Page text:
Patients who are assessed by a Health Care Worker and meet all the criteria below will be considered for home-based isolation and care:
- Laboratory confirmed COVID-19
- Asymptomatic patients or patients with mild symptoms of COVID-19
- Absence of comorbidities
- Access to a suitable space for home-based isolation and care
- Clean and evaluate the injury and remove damaged tissue
- Close severe wounds with stitches or apply a bandage to minor bite injuries
- Take radiographs if a foreign body or deep tissue injury is suspected
- Recommend treatment for tetanus or rabies if indicated
- Refer you to a specialist if there’s extensive damage or a joint is involved
- Prescribe antibiotics to prevent infection
About this course: Learn to provide psychological first aid to people in an emergency by employing the RAPID model: Reflective listening, Assessment of needs, Prioritisation, Intervention, and Disposition. This specialized course provides perspectives on injuries and trauma that are beyond those physical in nature. The RAPID model is readily applicable to public health settings, the workplace, the military, faith-based organisations, mass disaster venues, and even the demands of more commonplace critical events, e.g., dealing with the psychological aftermath of accidents, robberies, suicide, homicide, or community violence. In addition, the RAPID model has been found effective in promoting personal and community resilience.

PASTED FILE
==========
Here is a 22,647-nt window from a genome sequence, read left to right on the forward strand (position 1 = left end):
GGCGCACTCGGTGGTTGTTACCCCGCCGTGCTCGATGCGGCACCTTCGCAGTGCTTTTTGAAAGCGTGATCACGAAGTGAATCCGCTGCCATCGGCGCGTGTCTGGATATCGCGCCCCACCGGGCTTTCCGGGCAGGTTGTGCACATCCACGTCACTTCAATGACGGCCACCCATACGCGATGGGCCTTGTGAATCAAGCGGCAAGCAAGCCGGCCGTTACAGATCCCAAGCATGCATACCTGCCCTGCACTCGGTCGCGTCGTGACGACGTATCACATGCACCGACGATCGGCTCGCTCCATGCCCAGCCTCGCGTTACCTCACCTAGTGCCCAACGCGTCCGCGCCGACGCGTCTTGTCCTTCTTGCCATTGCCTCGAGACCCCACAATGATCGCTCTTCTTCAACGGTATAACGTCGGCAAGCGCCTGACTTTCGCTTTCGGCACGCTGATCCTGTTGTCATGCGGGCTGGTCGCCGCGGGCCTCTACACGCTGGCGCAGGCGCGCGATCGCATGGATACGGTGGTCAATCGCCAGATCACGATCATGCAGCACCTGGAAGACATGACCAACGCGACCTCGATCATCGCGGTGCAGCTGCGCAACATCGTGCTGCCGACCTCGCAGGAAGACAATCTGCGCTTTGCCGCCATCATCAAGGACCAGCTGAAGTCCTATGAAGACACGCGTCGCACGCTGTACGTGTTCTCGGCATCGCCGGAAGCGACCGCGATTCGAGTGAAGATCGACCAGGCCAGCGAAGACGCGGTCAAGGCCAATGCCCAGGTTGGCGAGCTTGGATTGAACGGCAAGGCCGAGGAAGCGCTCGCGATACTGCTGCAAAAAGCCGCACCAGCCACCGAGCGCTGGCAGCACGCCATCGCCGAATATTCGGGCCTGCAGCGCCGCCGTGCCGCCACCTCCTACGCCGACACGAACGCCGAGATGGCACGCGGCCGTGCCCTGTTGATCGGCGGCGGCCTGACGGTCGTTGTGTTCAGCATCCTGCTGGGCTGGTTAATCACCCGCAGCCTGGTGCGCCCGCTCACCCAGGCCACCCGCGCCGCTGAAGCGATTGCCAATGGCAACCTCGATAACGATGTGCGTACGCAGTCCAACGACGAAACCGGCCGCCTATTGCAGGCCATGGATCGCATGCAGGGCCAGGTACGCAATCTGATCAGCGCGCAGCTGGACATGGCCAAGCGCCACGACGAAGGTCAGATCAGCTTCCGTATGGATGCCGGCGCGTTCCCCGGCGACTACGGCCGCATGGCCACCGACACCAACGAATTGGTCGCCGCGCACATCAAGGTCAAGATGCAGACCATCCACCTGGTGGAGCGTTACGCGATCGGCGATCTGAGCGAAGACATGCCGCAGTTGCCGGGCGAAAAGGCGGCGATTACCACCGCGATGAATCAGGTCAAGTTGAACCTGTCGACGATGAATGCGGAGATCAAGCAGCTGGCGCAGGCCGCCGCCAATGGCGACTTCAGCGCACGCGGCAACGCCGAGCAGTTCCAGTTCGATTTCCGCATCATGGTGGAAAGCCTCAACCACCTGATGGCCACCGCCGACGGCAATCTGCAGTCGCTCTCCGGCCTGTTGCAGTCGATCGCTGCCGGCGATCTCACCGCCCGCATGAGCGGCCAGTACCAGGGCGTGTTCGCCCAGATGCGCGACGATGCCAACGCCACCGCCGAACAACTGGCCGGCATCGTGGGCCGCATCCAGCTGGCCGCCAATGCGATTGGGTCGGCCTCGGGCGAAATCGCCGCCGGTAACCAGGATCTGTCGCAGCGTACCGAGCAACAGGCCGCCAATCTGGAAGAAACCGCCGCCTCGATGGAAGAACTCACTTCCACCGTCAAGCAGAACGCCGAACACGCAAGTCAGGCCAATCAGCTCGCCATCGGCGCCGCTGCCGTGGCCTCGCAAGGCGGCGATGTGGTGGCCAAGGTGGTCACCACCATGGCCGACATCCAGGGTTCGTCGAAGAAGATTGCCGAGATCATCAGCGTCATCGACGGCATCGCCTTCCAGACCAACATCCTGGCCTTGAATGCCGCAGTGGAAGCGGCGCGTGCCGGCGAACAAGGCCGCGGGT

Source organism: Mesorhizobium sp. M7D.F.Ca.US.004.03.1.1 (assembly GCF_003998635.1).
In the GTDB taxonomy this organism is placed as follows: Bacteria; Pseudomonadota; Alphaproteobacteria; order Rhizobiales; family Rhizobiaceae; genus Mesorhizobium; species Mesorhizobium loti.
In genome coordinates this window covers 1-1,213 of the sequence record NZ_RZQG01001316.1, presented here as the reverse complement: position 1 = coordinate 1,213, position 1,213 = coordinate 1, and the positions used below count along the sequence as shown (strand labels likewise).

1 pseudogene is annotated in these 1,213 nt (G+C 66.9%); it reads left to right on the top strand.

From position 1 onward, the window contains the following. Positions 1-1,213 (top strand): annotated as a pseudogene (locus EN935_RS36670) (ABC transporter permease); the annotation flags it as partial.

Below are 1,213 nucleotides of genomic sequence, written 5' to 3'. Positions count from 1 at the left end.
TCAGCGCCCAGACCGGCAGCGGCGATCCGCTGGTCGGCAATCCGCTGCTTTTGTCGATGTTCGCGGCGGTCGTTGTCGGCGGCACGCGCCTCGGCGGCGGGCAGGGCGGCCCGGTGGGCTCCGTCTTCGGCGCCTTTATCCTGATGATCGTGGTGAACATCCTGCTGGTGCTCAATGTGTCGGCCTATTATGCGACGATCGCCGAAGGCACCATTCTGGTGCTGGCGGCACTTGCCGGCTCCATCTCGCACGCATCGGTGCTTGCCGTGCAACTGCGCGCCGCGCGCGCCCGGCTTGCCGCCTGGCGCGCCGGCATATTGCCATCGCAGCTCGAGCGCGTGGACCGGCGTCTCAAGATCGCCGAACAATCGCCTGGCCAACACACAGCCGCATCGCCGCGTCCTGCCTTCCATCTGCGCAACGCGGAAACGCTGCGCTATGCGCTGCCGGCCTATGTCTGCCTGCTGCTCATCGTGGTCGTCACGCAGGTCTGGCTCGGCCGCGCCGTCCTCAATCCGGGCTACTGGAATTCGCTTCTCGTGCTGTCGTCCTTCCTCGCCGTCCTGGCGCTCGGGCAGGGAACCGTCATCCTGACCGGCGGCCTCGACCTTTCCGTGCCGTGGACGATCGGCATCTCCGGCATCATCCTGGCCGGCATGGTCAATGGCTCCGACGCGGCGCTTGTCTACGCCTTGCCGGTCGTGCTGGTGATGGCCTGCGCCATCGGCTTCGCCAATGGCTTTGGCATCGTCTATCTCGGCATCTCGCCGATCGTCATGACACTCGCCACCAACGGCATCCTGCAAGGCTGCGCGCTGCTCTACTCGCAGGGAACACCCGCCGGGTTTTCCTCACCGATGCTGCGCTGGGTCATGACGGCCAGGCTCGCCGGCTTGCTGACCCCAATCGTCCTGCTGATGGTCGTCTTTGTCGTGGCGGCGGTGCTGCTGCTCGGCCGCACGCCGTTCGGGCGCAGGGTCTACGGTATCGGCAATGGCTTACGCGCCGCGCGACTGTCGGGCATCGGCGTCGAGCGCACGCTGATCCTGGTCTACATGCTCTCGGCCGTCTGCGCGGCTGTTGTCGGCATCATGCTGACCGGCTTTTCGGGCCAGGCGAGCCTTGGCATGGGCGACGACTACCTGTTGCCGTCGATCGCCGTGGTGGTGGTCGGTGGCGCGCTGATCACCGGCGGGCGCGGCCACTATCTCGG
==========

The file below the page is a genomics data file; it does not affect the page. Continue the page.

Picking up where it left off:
Participants will increase their abilities to:
- Discuss key concepts related to PFA
- Listen reflectively
- Differentiate benign, non-incapacitating psychological/ behavioural crisis reactions from more severe, potentially incapacitating, crisis reactions
- Prioritize (triage) psychological/ behavioural crisis reactions
- Mitigate acute distress and dysfunction, as appropriate
- Recognise when to facilitate access to further mental health support
- Practice self-care
Universal Screening for Intimate Partner Violence
Start with a normalizing statement
“Because violence is so common in many women’s lives and because there’s help available for women being abused, I now ask every patient about domestic violence.”
The Partner Violence Screen
- Have you been hit, kicked, slapped, punched or otherwise hurt by someone in the past year?
- Do you feel safe in your current relationship?
- Is there a partner from a previous relationship who is making you feel unsafe now?